Originally published at Green Left Weekly.
The movement for boycott, divestment and sanctions (BDS) against
Israel has captured headlines around the world after actress Scarlett
Johansson signed a promotion deal with Israeli company SodaStream.
Johansson signed the deal to become SodaStream's first “global brand
ambassador” on January 1. A Super Bowl halftime commercial starring the
actress airing on February 2.
However, the deal resulted in an instant furore due to the company's
use of an Israeli occupied industrial settlement zone in Palestinian
West Bank to make their home soda machines.
Oxfam, who Johansson has represented as a “global ambassador” for
eight years, released a statement one week after the deal with
SodaStream was signed, declaring
that “businesses that operate in settlements further the ongoing
poverty and denial of rights of the Palestinian communities that we work
“Oxfam is opposed to all trade from Israeli settlements, which are illegal under international law,” it said.
The international aid group announced
on January 30 that it had accepted Johansson's resignation as
ambassador, as her deal with SodaStream was “incompatible” with her
In 2009, actress and Oxfam ambassador Kristin Davis signed a deal
with Ahava, a cosmetics company that also makes its products in West
Bank settlements. Oxfam condemned the deal, but did not formally sever
its relationship with Davis ― making Johansson's resignation a first.
SodaStream claims to be an ethical product, with a byline of “set the bubbles free”.
On its website, SodaStream boasts
that it is an “'Active Green' solution that minimises the huge
eco-footprint caused by the manufacture, transport and waste of plastic
The company's ethics, however, have not stopped it running a plant in
the Mishor Adumim industrial settlement zone. It was built in 1996 on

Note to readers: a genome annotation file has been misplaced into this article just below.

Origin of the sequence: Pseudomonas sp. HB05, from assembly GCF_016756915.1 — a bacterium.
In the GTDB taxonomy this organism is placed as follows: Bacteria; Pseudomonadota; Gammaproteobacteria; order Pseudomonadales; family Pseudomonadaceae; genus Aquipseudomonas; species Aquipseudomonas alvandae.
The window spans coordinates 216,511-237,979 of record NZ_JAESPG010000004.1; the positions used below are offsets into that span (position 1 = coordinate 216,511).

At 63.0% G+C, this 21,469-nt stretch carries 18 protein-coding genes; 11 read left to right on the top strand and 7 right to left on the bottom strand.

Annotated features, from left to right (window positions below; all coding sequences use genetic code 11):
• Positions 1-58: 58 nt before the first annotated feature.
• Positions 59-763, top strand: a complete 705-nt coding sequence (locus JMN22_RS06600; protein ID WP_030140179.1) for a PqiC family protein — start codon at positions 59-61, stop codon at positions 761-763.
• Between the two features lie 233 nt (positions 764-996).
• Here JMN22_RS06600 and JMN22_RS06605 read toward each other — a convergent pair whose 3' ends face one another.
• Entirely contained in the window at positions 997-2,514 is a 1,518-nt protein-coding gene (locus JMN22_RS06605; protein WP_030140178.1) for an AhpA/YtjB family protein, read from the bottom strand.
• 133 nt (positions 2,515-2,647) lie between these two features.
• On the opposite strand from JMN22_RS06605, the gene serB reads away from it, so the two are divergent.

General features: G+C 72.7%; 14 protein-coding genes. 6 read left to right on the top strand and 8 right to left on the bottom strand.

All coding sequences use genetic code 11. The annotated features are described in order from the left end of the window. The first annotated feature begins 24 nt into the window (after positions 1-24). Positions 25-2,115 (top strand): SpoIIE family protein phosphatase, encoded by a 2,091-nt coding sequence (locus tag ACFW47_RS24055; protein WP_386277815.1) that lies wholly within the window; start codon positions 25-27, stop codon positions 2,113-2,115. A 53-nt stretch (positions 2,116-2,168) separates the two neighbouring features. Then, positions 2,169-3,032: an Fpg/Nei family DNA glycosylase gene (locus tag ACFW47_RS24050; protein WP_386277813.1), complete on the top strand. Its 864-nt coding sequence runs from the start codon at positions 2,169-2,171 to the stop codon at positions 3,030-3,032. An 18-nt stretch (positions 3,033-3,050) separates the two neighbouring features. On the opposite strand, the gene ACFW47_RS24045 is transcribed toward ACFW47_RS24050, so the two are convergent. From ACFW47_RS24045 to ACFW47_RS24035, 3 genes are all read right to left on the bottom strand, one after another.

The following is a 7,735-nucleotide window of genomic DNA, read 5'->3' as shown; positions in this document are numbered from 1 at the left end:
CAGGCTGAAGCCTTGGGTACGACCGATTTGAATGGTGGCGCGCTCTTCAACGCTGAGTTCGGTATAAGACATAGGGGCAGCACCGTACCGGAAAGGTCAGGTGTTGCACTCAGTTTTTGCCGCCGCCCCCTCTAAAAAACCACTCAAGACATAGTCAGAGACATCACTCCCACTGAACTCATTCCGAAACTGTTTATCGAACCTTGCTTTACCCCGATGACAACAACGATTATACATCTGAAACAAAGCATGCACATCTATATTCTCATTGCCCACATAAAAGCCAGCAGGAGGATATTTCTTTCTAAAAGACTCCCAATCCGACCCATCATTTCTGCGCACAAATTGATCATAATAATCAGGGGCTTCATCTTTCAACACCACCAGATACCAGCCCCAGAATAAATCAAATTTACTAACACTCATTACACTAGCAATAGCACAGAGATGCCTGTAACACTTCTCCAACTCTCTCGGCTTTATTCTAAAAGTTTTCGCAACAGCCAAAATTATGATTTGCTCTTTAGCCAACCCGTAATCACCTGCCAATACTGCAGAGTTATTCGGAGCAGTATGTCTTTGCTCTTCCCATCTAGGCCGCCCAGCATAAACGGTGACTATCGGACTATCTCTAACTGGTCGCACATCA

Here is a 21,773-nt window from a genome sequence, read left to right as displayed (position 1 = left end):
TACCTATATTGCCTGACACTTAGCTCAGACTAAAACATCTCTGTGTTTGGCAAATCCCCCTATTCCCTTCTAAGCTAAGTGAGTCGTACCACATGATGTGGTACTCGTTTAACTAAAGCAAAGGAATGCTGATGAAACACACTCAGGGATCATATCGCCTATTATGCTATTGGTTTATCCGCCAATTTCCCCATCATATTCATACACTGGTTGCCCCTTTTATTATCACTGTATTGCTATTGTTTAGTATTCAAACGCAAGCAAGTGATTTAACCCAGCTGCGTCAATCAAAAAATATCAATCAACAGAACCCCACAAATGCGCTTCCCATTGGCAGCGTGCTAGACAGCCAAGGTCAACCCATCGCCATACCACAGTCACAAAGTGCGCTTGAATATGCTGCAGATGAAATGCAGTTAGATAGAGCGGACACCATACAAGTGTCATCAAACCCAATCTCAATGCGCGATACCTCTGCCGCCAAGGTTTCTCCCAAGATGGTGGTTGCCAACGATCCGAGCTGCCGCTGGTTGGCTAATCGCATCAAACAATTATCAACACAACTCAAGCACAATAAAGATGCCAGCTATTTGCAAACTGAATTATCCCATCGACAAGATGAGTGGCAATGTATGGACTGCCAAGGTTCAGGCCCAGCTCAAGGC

stolen Palestinian land in the West Bank adjoining the large residential
settlement of Ma'ale Adumim.
Of the factory's 1300 workers, 950 are Palestinian ― 500 from the West Bank and 450 with Israeli citizenship.
Johansson has endorsed
the company's decision to operate there as a way of “building a bridge
to peace between Israel and Palestine, supporting neighbours working
alongside each other, receiving equal pay, equal benefits and equal
But this line of argument ignores that the West Bank workers are
unable to speak out for fear of having their work permits revoked by the
company. It also bypasses the questions of land ownership and
self-determination inherent in any discussion of the settlements.
Alun McDonald, an Oxfam spokesperson on Israel and the occupied West
Bank, told IBTimes.com that “the problem at the moment is it’s in an
illegal settlement on occupied land”.
“If it’s an Israeli factory in a future Palestinian state, paying tax
in Palestine and genuinely benefiting the economy, then it could be a
good thing,” McDonald said. “Our opposition is not that it’s an Israeli
company ― our position is the same for any company from any country
working in settlements.”
A 2011 Who Profits report
into the operations identified that the factory's municipal taxes go to
the Ma'ale Adumim settlement Municipality, funding the growth of the
Who Profits quoted a 2000 interview with SodaStream founder
Peter Wiseburgh stating that the decision to set up the plant was “not a
political act”, but made because of the settlement's cheap rent and lax
The report also said the settlement block is strategically located on
the eastern outskirts of Jerusalem, creating a barrier between the
Palestinian cities of Bethlehem and Ramallah, south and north of
Jerusalem. The settlement and surrounding apartheid wall actively
prevent economic activity or freedom of movement between the north and
south of the West Bank.
The settlements are the front line of Israel's continued colonisation
of Palestinian lands. More than 1000 Palestinian Bedouins were forcibly relocated so that Johansson's “bridge to peace” in the settlement block could be built.
In many ways, SodaStream's bid to downplay or nullify the controversy reflects the growing strength of the BDS movement.
Campaigners have been delighted to see the company suffer, with share values plummeting on the back of worse than forecasted earnings, and Johansson's Super Bowl ad being poorly received.
But the news has been overshadowed by Israel issuing final approval of 558 new settlements in East Jerusalem on February 5.
Further Israeli colonisation of Palestine, and the need for BDS to counter it, is only growing more urgent.